My focus on this blog, as you know, is the economy and investing—with the exception of my lobster roll posts (which will resume this summer).
Although there are still big problems out there (Greece, anyone?), the U.S. economy continues its slow expansion, and economics is no longer the concern that it was. The same, generally speaking, applies to investing. Despite many potential pitfalls, which I’ve discussed in detail, the market appears more likely to head up than down, at least for the moment.
So, while things are relatively slow on the new news front, let’s take the opportunity to look ahead to issues that will matter a lot in the next couple of years. In no particular order, these are four areas I think we’ll be concerned about. (We’ll delve deeper into individual topics over the next couple of weeks.)
1. Higher interest rates
This one actually has a bunch of subtopics—effects on the debt service of the U.S., effects on the housing market and the economy as a whole, and potential effects on the dollar’s value—but they all start with higher rates. Right now, we’re worried about when rates will start to rise. I suspect that, sooner than most people think, we’ll be worried about what those higher rates will do.
2. Retirement savings and needs
Many Americans have no money saved for retirement. Social security expenditures will rise over the next several years. And a crisis is brewing in the pension world that will end with people not getting the benefits they expect. Even for those who have saved, future returns are unlikely to match expectations. All of this, combined with an aging population, adds up to an enormous public crisis that will start to play out very soon.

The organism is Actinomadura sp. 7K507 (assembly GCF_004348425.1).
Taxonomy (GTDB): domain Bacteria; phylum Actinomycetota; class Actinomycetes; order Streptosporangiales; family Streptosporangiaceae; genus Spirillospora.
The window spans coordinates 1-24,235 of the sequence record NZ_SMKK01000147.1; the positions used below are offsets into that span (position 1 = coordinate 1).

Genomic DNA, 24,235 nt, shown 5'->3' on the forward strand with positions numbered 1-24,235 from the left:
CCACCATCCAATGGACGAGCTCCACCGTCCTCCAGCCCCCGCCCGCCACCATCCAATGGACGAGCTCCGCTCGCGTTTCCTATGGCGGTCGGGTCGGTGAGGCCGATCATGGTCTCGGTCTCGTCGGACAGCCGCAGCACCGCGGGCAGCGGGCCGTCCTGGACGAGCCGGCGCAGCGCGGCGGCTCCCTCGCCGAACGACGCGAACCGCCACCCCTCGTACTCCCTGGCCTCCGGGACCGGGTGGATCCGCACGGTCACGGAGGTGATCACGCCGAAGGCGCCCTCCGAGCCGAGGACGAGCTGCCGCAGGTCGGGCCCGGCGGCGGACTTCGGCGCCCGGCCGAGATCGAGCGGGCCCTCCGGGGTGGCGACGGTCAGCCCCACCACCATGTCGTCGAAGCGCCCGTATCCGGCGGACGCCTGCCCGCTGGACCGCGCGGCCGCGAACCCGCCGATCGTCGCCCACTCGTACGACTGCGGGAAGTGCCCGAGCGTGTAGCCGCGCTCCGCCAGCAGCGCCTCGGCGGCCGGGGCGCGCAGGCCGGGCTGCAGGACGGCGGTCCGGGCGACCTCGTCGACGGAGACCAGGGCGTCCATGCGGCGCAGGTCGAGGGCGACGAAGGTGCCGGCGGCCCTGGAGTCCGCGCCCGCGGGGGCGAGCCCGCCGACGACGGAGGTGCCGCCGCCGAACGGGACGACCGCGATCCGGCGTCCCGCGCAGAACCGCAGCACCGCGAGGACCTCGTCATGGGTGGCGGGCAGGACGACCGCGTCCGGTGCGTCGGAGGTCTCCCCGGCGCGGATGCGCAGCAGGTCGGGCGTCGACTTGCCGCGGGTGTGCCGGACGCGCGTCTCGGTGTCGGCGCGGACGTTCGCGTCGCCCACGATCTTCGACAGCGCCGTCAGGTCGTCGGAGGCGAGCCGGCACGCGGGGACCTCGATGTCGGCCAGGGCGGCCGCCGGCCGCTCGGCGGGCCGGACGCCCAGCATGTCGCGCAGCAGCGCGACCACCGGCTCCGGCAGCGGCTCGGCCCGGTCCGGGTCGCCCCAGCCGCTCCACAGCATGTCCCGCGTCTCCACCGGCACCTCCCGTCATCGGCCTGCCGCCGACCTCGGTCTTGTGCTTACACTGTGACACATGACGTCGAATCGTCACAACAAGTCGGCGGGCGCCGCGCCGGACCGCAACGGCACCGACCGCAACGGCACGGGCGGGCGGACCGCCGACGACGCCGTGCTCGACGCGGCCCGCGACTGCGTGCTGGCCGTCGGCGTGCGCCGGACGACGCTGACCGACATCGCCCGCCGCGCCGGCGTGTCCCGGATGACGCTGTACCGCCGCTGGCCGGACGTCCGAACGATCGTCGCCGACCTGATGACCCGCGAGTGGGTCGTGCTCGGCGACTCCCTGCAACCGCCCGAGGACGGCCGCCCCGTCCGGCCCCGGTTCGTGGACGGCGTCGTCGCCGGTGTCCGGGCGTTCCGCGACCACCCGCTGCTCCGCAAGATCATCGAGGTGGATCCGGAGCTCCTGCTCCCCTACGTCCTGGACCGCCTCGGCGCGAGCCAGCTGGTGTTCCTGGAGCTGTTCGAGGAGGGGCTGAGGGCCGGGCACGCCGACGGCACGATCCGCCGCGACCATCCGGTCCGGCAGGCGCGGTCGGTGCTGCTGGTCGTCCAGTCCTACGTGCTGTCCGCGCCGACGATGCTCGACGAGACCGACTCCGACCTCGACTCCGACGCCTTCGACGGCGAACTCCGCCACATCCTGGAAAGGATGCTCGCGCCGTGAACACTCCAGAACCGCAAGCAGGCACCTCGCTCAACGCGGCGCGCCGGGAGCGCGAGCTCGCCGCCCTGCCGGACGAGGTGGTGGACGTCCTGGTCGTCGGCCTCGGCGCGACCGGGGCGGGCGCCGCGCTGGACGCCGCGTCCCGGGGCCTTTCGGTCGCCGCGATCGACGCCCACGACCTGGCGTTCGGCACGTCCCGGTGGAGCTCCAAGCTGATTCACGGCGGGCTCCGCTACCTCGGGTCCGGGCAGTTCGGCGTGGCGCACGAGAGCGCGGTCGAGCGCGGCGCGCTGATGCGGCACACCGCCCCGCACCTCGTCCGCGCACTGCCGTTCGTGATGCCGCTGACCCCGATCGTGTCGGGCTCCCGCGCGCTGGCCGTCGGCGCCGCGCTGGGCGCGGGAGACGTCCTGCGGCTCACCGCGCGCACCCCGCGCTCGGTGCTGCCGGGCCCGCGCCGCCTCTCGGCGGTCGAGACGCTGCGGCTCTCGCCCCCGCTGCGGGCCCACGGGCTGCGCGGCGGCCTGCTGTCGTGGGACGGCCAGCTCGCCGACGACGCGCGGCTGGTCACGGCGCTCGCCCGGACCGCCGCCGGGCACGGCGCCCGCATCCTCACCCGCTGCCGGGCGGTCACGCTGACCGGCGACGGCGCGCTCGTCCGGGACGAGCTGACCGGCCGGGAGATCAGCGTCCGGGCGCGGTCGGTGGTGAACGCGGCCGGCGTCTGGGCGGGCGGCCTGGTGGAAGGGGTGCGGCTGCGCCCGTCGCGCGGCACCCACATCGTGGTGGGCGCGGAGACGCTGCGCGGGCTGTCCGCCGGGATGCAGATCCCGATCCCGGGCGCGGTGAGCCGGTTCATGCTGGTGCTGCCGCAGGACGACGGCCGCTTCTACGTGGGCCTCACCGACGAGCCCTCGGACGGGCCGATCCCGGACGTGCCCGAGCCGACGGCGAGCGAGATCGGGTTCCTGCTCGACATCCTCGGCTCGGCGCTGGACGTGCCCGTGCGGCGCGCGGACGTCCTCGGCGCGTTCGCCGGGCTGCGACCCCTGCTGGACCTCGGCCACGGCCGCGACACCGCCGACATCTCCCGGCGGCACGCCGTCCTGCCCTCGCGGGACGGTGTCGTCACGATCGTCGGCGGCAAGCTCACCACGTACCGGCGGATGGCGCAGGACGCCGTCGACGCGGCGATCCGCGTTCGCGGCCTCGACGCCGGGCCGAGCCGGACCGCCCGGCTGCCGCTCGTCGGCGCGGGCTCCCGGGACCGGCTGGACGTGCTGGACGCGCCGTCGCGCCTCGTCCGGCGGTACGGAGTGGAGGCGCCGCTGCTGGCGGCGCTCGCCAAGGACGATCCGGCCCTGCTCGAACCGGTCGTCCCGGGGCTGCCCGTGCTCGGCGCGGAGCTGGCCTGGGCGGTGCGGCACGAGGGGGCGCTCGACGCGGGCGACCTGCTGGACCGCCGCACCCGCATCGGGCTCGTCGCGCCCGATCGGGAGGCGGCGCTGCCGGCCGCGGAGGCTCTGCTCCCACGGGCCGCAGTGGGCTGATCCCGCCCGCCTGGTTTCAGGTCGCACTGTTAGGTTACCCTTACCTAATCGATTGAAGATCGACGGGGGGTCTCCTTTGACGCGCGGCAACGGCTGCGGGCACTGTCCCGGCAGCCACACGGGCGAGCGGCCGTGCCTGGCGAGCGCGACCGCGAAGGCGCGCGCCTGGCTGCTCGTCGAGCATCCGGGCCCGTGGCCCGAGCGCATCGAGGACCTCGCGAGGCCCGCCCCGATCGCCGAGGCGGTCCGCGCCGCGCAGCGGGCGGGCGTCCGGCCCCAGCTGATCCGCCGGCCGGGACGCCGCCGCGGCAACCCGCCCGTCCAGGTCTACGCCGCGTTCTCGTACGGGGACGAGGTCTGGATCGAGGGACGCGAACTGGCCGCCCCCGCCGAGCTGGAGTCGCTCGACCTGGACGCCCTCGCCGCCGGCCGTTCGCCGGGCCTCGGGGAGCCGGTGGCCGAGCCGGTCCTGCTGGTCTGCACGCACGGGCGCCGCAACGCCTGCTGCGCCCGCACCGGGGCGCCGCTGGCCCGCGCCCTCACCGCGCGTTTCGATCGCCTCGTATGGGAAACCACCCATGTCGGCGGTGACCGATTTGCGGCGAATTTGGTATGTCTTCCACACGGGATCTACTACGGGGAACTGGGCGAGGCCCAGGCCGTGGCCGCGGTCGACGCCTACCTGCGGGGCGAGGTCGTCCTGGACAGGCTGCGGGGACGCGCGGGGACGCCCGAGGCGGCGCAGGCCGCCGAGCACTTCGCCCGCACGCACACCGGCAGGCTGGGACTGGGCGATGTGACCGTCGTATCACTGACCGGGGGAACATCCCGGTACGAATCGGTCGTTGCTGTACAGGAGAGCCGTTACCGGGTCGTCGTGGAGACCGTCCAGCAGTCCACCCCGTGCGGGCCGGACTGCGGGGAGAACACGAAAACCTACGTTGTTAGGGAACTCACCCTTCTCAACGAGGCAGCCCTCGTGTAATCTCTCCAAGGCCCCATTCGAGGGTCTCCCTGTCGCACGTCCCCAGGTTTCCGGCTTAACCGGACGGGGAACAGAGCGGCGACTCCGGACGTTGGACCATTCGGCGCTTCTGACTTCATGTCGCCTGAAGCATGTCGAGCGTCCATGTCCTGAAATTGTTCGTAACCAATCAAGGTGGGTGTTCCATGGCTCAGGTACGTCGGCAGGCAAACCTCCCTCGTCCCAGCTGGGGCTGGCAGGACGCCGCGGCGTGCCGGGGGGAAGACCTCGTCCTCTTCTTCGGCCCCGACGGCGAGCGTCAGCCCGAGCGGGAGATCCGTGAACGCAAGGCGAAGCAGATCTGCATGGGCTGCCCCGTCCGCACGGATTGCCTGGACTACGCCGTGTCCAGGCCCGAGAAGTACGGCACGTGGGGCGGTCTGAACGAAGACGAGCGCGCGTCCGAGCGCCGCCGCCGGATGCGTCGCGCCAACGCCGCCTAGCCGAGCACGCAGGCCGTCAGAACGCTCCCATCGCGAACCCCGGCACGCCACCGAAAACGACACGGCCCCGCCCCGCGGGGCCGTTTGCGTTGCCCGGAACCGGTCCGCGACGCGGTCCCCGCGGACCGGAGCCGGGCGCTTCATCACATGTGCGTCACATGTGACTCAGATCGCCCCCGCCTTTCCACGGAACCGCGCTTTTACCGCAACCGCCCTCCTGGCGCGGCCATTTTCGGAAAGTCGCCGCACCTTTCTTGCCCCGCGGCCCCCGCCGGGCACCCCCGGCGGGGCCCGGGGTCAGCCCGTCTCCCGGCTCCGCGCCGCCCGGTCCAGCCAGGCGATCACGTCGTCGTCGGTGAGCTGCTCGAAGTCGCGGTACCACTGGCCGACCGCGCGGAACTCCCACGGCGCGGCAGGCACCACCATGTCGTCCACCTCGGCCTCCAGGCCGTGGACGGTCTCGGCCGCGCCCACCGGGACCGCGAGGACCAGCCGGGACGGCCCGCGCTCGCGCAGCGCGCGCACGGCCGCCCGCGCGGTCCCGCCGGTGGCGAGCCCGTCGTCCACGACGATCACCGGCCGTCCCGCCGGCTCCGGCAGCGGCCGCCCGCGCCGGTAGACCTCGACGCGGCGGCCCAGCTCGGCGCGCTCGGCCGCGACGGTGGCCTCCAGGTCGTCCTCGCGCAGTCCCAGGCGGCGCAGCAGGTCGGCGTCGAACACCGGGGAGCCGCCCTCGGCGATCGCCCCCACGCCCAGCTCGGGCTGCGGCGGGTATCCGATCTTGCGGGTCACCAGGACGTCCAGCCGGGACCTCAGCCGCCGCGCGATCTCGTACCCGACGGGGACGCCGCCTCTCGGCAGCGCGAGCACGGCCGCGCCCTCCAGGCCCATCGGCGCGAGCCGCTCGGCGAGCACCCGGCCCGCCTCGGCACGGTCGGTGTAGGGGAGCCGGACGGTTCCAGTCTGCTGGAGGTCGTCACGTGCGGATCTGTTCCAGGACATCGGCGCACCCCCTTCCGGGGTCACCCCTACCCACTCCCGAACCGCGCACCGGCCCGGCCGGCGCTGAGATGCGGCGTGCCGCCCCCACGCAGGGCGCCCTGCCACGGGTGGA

3. Slower growth
One of the major criticisms of this recovery has been its slow pace compared with past recoveries. We’re gradually realizing that it’s probably because of slower population and workforce growth, along with slower productivity growth, rather than some defect in the economy—and that slower growth may be with us indefinitely. A great deal of policy is currently predicated on faster growth rates than what we may see, and the adjustment will be painful.
4. Global power rebalancing
The U.S. remains the only real superpower, but there are significant power imbalances around the world that could well result in a geopolitical earthquake. China is a headline risk in this category, but so are the pending referendum on EU membership in Britain, the Sunni/Shiite confrontations in the Middle East, and the possible Russian resurgence in Eastern Europe, not to mention the ongoing conflict between the northern and southern eurozone countries. Believe it or not, the international environment has been unusually stable over the past couple of decades, and that stability will likely end over the next five years or so.
These are big issues, and the time to start thinking about them is now, at least in general terms. The U.S. remains uniquely well positioned to benefit, or at least ride out, all of these problems, but as investors we always need to be looking around the corner. These issues are my best guess at what might be coming.